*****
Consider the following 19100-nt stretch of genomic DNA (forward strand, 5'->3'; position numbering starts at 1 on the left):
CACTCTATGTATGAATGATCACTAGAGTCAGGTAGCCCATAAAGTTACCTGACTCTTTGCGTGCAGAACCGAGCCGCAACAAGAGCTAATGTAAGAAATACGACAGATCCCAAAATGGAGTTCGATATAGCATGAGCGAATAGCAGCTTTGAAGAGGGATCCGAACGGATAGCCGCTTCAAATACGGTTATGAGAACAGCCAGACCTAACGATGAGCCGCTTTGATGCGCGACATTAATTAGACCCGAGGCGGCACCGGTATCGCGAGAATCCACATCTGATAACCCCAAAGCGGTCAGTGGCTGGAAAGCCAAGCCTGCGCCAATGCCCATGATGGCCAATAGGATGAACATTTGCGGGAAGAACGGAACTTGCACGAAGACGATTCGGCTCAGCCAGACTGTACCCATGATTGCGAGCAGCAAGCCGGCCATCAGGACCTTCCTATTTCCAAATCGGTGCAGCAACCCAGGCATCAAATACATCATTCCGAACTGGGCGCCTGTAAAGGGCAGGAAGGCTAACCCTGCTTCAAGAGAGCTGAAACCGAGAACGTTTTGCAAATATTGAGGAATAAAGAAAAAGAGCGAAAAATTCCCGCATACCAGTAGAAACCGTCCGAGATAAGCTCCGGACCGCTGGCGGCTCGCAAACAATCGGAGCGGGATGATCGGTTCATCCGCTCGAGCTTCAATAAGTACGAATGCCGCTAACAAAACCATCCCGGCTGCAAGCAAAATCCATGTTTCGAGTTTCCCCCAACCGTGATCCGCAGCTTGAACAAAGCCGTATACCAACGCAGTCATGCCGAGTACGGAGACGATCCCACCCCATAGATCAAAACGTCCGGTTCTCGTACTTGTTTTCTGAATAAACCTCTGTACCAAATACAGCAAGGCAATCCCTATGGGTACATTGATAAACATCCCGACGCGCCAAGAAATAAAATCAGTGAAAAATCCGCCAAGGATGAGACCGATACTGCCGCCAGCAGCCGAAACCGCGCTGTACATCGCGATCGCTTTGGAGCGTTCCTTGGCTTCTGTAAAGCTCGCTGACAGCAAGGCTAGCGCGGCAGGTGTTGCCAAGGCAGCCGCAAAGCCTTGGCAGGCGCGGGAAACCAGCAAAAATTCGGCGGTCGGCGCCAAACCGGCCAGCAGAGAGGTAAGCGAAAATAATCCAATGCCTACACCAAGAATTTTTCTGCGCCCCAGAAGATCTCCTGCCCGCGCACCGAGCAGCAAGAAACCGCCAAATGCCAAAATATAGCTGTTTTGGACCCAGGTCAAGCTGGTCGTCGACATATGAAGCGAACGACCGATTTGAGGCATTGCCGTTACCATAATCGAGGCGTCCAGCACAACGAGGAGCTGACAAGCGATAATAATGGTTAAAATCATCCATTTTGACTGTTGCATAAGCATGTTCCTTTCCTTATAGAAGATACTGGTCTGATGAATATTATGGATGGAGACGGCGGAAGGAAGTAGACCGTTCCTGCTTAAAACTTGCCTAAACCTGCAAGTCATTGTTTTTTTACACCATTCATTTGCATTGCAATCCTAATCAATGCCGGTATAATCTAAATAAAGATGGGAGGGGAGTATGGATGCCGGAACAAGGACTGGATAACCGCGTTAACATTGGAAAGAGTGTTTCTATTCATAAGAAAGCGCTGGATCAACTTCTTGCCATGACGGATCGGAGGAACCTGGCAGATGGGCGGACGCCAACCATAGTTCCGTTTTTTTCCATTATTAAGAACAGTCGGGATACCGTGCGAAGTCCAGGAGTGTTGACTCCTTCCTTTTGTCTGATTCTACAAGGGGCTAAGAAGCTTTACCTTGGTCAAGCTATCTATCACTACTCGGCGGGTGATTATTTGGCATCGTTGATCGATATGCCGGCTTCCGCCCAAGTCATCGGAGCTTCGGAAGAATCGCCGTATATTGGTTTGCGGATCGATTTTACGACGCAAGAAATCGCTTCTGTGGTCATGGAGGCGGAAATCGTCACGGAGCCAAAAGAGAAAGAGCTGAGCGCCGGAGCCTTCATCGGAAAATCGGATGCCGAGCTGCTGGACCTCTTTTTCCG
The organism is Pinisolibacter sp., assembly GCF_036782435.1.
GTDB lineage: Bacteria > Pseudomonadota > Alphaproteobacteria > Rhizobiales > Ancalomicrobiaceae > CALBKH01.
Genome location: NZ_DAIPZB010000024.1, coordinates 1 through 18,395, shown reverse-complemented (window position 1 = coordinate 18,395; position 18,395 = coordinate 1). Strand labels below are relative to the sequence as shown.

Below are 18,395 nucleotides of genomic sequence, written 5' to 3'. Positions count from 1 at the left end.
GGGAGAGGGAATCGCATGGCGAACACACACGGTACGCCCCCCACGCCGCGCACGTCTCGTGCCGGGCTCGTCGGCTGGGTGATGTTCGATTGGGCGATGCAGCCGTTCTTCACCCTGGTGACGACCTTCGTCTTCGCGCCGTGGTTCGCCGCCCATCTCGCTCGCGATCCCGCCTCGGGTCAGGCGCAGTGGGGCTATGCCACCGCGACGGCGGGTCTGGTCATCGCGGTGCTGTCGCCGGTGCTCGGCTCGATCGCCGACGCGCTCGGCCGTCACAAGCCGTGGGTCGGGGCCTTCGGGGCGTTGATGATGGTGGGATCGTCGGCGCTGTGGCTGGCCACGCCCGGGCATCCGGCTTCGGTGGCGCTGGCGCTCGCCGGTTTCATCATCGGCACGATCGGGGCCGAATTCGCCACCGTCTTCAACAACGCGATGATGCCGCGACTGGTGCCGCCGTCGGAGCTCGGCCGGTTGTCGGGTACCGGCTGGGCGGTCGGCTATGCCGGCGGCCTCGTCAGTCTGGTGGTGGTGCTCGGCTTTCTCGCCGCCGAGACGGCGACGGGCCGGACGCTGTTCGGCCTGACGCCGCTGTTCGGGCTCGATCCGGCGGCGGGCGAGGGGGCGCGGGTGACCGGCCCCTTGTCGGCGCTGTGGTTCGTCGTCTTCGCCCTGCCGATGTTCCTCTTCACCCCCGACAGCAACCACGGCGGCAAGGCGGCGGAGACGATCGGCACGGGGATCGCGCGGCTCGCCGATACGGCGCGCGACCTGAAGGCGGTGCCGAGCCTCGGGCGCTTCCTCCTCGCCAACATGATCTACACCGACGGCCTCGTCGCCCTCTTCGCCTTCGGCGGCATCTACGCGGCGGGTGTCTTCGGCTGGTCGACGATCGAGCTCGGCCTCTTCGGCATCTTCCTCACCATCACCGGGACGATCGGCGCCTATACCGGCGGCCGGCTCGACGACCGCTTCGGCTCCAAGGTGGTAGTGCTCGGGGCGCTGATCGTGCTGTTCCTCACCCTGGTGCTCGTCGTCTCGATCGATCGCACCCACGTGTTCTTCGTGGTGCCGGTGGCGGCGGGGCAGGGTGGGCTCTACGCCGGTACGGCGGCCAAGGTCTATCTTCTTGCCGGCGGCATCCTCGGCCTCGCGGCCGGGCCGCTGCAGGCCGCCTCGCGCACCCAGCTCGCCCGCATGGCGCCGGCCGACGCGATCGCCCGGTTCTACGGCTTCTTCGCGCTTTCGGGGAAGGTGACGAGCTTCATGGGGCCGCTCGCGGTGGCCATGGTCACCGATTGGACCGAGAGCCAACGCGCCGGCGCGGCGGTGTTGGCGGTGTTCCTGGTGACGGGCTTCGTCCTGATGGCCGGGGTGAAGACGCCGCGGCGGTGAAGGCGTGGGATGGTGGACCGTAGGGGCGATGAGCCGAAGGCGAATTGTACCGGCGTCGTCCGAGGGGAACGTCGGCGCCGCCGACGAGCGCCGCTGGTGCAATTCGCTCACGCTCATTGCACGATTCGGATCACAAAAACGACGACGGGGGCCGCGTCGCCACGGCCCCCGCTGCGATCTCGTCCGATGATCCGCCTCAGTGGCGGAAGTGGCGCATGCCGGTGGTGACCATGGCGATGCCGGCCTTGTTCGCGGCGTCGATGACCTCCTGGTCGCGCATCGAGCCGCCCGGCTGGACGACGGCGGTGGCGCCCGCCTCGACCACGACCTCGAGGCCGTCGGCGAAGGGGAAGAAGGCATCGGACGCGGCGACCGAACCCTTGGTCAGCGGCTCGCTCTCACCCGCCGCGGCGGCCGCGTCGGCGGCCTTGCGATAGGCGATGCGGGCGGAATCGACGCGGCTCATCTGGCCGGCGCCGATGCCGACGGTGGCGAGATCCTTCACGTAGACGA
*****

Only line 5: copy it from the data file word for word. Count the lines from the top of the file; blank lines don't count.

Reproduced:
Genome location: NZ_DAIPZB010000024.1, coordinates 1 through 18,395, shown reverse-complemented (window position 1 = coordinate 18,395; position 18,395 = coordinate 1). Strand labels below are relative to the sequence as shown.